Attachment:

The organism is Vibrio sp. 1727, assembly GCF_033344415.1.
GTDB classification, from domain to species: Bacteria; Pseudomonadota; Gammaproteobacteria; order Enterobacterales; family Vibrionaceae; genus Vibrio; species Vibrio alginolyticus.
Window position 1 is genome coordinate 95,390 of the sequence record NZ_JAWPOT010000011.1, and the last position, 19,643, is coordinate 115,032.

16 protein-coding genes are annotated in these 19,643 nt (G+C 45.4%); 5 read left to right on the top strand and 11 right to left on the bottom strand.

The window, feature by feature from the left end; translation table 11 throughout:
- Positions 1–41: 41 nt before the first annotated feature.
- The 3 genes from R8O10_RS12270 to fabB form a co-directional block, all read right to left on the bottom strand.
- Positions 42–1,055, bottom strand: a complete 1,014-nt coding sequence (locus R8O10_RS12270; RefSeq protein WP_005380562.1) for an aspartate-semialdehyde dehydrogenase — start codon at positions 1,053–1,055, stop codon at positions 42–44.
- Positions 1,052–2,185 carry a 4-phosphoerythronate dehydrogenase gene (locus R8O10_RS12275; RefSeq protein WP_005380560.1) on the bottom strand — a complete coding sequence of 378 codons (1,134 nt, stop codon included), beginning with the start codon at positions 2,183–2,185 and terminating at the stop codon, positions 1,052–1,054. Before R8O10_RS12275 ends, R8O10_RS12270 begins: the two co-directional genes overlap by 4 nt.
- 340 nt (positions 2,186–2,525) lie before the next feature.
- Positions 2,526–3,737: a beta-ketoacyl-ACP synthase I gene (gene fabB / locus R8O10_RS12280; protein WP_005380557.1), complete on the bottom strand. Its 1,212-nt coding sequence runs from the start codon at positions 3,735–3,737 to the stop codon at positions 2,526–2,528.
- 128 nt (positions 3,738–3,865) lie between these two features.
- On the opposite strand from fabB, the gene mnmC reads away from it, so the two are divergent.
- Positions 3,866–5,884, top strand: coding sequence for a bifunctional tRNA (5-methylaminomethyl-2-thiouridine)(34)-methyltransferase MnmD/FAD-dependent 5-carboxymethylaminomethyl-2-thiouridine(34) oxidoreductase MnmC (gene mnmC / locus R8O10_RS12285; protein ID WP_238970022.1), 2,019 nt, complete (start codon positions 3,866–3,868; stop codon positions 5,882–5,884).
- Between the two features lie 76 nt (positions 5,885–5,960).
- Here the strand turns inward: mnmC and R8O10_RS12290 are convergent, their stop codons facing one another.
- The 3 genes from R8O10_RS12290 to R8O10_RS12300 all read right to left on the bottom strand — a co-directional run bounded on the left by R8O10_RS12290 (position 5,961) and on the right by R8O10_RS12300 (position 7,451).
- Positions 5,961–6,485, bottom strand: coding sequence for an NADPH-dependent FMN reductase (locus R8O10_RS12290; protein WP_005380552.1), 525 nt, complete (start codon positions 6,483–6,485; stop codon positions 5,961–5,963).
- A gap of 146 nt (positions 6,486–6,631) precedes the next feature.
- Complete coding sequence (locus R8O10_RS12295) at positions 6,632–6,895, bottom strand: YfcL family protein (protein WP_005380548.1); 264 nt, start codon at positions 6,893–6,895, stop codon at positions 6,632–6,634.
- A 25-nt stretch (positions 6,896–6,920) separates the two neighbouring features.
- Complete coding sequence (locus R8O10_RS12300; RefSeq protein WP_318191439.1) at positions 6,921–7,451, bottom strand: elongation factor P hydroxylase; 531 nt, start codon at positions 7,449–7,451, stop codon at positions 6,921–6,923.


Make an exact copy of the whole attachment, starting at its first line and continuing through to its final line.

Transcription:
The organism is Vibrio sp. 1727, assembly GCF_033344415.1.
GTDB classification, from domain to species: Bacteria; Pseudomonadota; Gammaproteobacteria; order Enterobacterales; family Vibrionaceae; genus Vibrio; species Vibrio alginolyticus.
Window position 1 is genome coordinate 95,390 of the sequence record NZ_JAWPOT010000011.1, and the last position, 19,643, is coordinate 115,032.

16 protein-coding genes are annotated in these 19,643 nt (G+C 45.4%); 5 read left to right on the top strand and 11 right to left on the bottom strand.

The window, feature by feature from the left end; translation table 11 throughout:
- Positions 1–41: 41 nt before the first annotated feature.
- The 3 genes from R8O10_RS12270 to fabB form a co-directional block, all read right to left on the bottom strand.
- Positions 42–1,055, bottom strand: a complete 1,014-nt coding sequence (locus R8O10_RS12270; RefSeq protein WP_005380562.1) for an aspartate-semialdehyde dehydrogenase — start codon at positions 1,053–1,055, stop codon at positions 42–44.
- Positions 1,052–2,185 carry a 4-phosphoerythronate dehydrogenase gene (locus R8O10_RS12275; RefSeq protein WP_005380560.1) on the bottom strand — a complete coding sequence of 378 codons (1,134 nt, stop codon included), beginning with the start codon at positions 2,183–2,185 and terminating at the stop codon, positions 1,052–1,054. Before R8O10_RS12275 ends, R8O10_RS12270 begins: the two co-directional genes overlap by 4 nt.
- 340 nt (positions 2,186–2,525) lie before the next feature.
- Positions 2,526–3,737: a beta-ketoacyl-ACP synthase I gene (gene fabB / locus R8O10_RS12280; protein WP_005380557.1), complete on the bottom strand. Its 1,212-nt coding sequence runs from the start codon at positions 3,735–3,737 to the stop codon at positions 2,526–2,528.
- 128 nt (positions 3,738–3,865) lie between these two features.
- On the opposite strand from fabB, the gene mnmC reads away from it, so the two are divergent.
- Positions 3,866–5,884, top strand: coding sequence for a bifunctional tRNA (5-methylaminomethyl-2-thiouridine)(34)-methyltransferase MnmD/FAD-dependent 5-carboxymethylaminomethyl-2-thiouridine(34) oxidoreductase MnmC (gene mnmC / locus R8O10_RS12285; protein ID WP_238970022.1), 2,019 nt, complete (start codon positions 3,866–3,868; stop codon positions 5,882–5,884).
- Between the two features lie 76 nt (positions 5,885–5,960).
- Here the strand turns inward: mnmC and R8O10_RS12290 are convergent, their stop codons facing one another.
- The 3 genes from R8O10_RS12290 to R8O10_RS12300 all read right to left on the bottom strand — a co-directional run bounded on the left by R8O10_RS12290 (position 5,961) and on the right by R8O10_RS12300 (position 7,451).
- Positions 5,961–6,485, bottom strand: coding sequence for an NADPH-dependent FMN reductase (locus R8O10_RS12290; protein WP_005380552.1), 525 nt, complete (start codon positions 6,483–6,485; stop codon positions 5,961–5,963).
- A gap of 146 nt (positions 6,486–6,631) precedes the next feature.
- Complete coding sequence (locus R8O10_RS12295) at positions 6,632–6,895, bottom strand: YfcL family protein (protein WP_005380548.1); 264 nt, start codon at positions 6,893–6,895, stop codon at positions 6,632–6,634.
- A 25-nt stretch (positions 6,896–6,920) separates the two neighbouring features.
- Complete coding sequence (locus R8O10_RS12300; RefSeq protein WP_318191439.1) at positions 6,921–7,451, bottom strand: elongation factor P hydroxylase; 531 nt, start codon at positions 7,449–7,451, stop codon at positions 6,921–6,923.